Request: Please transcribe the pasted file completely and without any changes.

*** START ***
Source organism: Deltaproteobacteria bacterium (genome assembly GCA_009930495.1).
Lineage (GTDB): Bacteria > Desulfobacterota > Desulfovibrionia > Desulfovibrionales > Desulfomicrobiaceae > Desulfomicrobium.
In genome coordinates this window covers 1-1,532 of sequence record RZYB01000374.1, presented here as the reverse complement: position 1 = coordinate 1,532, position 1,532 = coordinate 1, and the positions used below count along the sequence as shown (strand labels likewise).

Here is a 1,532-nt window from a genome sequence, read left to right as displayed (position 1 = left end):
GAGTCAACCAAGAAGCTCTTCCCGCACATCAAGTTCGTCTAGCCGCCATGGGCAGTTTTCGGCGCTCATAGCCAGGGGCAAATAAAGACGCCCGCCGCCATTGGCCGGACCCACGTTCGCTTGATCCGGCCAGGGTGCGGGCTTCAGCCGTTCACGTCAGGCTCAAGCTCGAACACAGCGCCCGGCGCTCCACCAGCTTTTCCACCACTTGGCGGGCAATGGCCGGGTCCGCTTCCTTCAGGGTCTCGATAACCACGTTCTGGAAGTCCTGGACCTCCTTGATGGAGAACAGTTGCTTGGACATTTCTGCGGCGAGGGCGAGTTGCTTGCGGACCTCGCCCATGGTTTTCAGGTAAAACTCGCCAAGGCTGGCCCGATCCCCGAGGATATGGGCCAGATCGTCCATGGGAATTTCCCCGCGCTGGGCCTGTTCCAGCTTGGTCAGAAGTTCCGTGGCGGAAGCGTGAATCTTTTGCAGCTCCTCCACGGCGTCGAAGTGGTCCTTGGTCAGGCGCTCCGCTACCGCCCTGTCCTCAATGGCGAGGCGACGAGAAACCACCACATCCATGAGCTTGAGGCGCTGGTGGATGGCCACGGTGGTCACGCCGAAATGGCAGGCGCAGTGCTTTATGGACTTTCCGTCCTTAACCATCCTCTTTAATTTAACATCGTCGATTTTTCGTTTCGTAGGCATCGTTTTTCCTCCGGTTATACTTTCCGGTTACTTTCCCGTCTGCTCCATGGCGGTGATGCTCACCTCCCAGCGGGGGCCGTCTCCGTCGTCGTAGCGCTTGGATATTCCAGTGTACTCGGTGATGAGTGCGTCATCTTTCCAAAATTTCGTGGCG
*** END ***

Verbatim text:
Source organism: Deltaproteobacteria bacterium (genome assembly GCA_009930495.1).
Lineage (GTDB): Bacteria > Desulfobacterota > Desulfovibrionia > Desulfovibrionales > Desulfomicrobiaceae > Desulfomicrobium.
In genome coordinates this window covers 1-1,532 of sequence record RZYB01000374.1, presented here as the reverse complement: position 1 = coordinate 1,532, position 1,532 = coordinate 1, and the positions used below count along the sequence as shown (strand labels likewise).

Here is a 1,532-nt window from a genome sequence, read left to right as displayed (position 1 = left end):
GAGTCAACCAAGAAGCTCTTCCCGCACATCAAGTTCGTCTAGCCGCCATGGGCAGTTTTCGGCGCTCATAGCCAGGGGCAAATAAAGACGCCCGCCGCCATTGGCCGGACCCACGTTCGCTTGATCCGGCCAGGGTGCGGGCTTCAGCCGTTCACGTCAGGCTCAAGCTCGAACACAGCGCCCGGCGCTCCACCAGCTTTTCCACCACTTGGCGGGCAATGGCCGGGTCCGCTTCCTTCAGGGTCTCGATAACCACGTTCTGGAAGTCCTGGACCTCCTTGATGGAGAACAGTTGCTTGGACATTTCTGCGGCGAGGGCGAGTTGCTTGCGGACCTCGCCCATGGTTTTCAGGTAAAACTCGCCAAGGCTGGCCCGATCCCCGAGGATATGGGCCAGATCGTCCATGGGAATTTCCCCGCGCTGGGCCTGTTCCAGCTTGGTCAGAAGTTCCGTGGCGGAAGCGTGAATCTTTTGCAGCTCCTCCACGGCGTCGAAGTGGTCCTTGGTCAGGCGCTCCGCTACCGCCCTGTCCTCAATGGCGAGGCGACGAGAAACCACCACATCCATGAGCTTGAGGCGCTGGTGGATGGCCACGGTGGTCACGCCGAAATGGCAGGCGCAGTGCTTTATGGACTTTCCGTCCTTAACCATCCTCTTTAATTTAACATCGTCGATTTTTCGTTTCGTAGGCATCGTTTTTCCTCCGGTTATACTTTCCGGTTACTTTCCCGTCTGCTCCATGGCGGTGATGCTCACCTCCCAGCGGGGGCCGTCTCCGTCGTCGTAGCGCTTGGATATTCCAGTGTACTCGGTGATGAGTGCGTCATCTTTCCAAAATTTCGTGGCG